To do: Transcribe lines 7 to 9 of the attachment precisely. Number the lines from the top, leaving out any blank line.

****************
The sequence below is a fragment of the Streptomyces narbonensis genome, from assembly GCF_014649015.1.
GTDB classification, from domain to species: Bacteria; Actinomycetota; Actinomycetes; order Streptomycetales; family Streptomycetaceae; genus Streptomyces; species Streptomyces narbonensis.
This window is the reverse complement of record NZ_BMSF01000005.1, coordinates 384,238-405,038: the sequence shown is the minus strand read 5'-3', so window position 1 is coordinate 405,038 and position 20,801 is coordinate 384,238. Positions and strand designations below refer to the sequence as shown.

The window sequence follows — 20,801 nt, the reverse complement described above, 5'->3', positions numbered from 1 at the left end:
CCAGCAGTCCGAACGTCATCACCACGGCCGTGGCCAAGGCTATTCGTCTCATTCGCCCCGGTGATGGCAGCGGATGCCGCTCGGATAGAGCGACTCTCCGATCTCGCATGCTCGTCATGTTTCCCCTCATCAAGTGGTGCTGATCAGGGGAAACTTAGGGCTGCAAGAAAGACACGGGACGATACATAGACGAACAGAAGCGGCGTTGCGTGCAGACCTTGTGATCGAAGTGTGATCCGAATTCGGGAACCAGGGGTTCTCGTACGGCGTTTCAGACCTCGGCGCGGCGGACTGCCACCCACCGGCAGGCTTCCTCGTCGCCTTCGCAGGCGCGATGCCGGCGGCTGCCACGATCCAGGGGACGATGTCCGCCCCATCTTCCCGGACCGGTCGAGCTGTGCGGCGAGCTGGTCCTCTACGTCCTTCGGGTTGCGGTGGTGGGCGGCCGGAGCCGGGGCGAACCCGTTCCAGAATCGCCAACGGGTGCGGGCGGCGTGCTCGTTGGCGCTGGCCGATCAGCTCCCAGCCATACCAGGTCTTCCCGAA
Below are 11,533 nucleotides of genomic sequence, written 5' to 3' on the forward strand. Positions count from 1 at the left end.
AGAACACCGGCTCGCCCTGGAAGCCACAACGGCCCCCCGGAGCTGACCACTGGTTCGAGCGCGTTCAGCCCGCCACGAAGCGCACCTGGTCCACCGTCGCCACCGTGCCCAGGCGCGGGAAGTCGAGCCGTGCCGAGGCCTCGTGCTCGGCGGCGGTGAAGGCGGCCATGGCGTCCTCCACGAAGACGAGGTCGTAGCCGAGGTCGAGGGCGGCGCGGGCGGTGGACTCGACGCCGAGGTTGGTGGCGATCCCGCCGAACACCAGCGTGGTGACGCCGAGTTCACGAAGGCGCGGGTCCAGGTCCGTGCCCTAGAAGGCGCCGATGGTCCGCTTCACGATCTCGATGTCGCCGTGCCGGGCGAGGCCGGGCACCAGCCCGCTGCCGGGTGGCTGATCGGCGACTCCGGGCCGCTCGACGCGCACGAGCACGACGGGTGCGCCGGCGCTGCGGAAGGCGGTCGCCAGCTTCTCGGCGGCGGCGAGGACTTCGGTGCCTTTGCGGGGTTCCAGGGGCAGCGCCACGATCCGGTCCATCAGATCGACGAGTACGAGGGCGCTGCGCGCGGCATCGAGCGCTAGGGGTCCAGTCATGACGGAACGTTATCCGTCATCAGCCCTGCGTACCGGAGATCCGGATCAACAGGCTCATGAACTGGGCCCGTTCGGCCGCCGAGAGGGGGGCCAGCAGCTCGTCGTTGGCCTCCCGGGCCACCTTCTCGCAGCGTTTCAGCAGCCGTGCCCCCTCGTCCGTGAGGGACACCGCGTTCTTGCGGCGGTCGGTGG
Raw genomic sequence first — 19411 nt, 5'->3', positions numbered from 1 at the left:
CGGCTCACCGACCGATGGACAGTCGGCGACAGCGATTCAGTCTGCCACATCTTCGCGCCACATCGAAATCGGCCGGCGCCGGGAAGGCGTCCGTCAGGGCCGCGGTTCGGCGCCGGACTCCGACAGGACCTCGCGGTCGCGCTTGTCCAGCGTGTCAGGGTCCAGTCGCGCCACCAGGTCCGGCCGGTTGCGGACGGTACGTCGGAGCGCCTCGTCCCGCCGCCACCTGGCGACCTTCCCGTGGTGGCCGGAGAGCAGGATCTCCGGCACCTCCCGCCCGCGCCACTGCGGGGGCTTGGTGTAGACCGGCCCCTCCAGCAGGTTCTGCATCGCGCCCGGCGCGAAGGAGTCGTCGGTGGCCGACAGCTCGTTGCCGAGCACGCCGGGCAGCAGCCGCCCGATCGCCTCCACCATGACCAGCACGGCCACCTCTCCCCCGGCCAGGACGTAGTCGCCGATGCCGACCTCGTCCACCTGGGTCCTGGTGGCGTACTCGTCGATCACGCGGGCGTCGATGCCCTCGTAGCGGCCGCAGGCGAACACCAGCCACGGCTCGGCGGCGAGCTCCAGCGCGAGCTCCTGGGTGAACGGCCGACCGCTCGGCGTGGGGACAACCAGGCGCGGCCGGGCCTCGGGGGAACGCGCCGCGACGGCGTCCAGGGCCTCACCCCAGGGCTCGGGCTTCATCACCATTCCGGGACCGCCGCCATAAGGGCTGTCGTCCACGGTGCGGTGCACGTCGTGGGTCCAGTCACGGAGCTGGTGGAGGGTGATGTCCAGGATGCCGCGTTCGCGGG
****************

AGAACACCGGCTCGCCCTGGAAGCCACAACGGCCCCCCGGAGCTGACCACTGGTTCGAGCGCGTTCAGCCCGCCACGAAGCGCACCTGGTCCACCGTCGCCACCGTGCCCAGGCGCGGGAAGTCGAGCCGTGCCGAGGCCTCGTGCTCGGCGGCGGTGAAGGCGGCCATGGCGTCCTCCACGAAGACGAGGTCGTAGCCGAGGTCGAGGGCGGCGCGGGCGGTGGACTCGACGCCGAGGTTGGTGGCGATCCCGCCGAACACCAGCGTGGTGACGCCGAGTTCACGAAGGCGCGGGTCCAGGTCCGTGCCCTAGAAGGCGCCGATGGTCCGCTTCACGATCTCGATGTCGCCGTGCCGGGCGAGGCCGGGCACCAGCCCGCTGCCGGGTGGCTGATCGGCGACTCCGGGCCGCTCGACGCGCACGAGCACGACGGGTGCGCCGGCGCTGCGGAAGGCGGTCGCCAGCTTCTCGGCGGCGGCGAGGACTTCGGTGCCTTTGCGGGGTTCCAGGGGCAGCGCCACGATCCGGTCCATCAGATCGACGAGTACGAGGGCGCTGCGCGCGGCATCGAGCGCTAGGGGTCCAGTCATGACGGAACGTTATCCGTCATCAGCCCTGCGTACCGGAGATCCGGATCAACAGGCTCATGAACTGGGCCCGTTCGGCCGCCGAGAGGGGGGCCAGCAGCTCGTCGTTGGCCTCCCGGGCCACCTTCTCGCAGCGTTTCAGCAGCCGTGCCCCCTCGTCCGTGAGGGACACCGCGTTCTTGCGGCGGTCGGTGG
Raw genomic sequence first — 19411 nt, 5'->3', positions numbered from 1 at the left:
CGGCTCACCGACCGATGGACAGTCGGCGACAGCGATTCAGTCTGCCACATCTTCGCGCCACATCGAAATCGGCCGGCGCCGGGAAGGCGTCCGTCAGGGCCGCGGTTCGGCGCCGGACTCCGACAGGACCTCGCGGTCGCGCTTGTCCAGCGTGTCAGGGTCCAGTCGCGCCACCAGGTCCGGCCGGTTGCGGACGGTACGTCGGAGCGCCTCGTCCCGCCGCCACCTGGCGACCTTCCCGTGGTGGCCGGAGAGCAGGATCTCCGGCACCTCCCGCCCGCGCCACTGCGGGGGCTTGGTGTAGACCGGCCCCTCCAGCAGGTTCTGCATCGCGCCCGGCGCGAAGGAGTCGTCGGTGGCCGACAGCTCGTTGCCGAGCACGCCGGGCAGCAGCCGCCCGATCGCCTCCACCATGACCAGCACGGCCACCTCTCCCCCGGCCAGGACGTAGTCGCCGATGCCGACCTCGTCCACCTGGGTCCTGGTGGCGTACTCGTCGATCACGCGGGCGTCGATGCCCTCGTAGCGGCCGCAGGCGAACACCAGCCACGGCTCGGCGGCGAGCTCCAGCGCGAGCTCCTGGGTGAACGGCCGACCGCTCGGCGTGGGGACAACCAGGCGCGGCCGGGCCTCGGGGGAACGCGCCGCGACGGCGTCCAGGGCCTCACCCCAGGGCTCGGGCTTCATCACCATTCCGGGACCGCCGCCATAAGGGCTGTCGTCCACGGTGCGGTGCACGTCGTGGGTCCAGTCACGGAGCTGGTGGAGGGTGATGTCCAGGATGCCGCGTTCGCGGG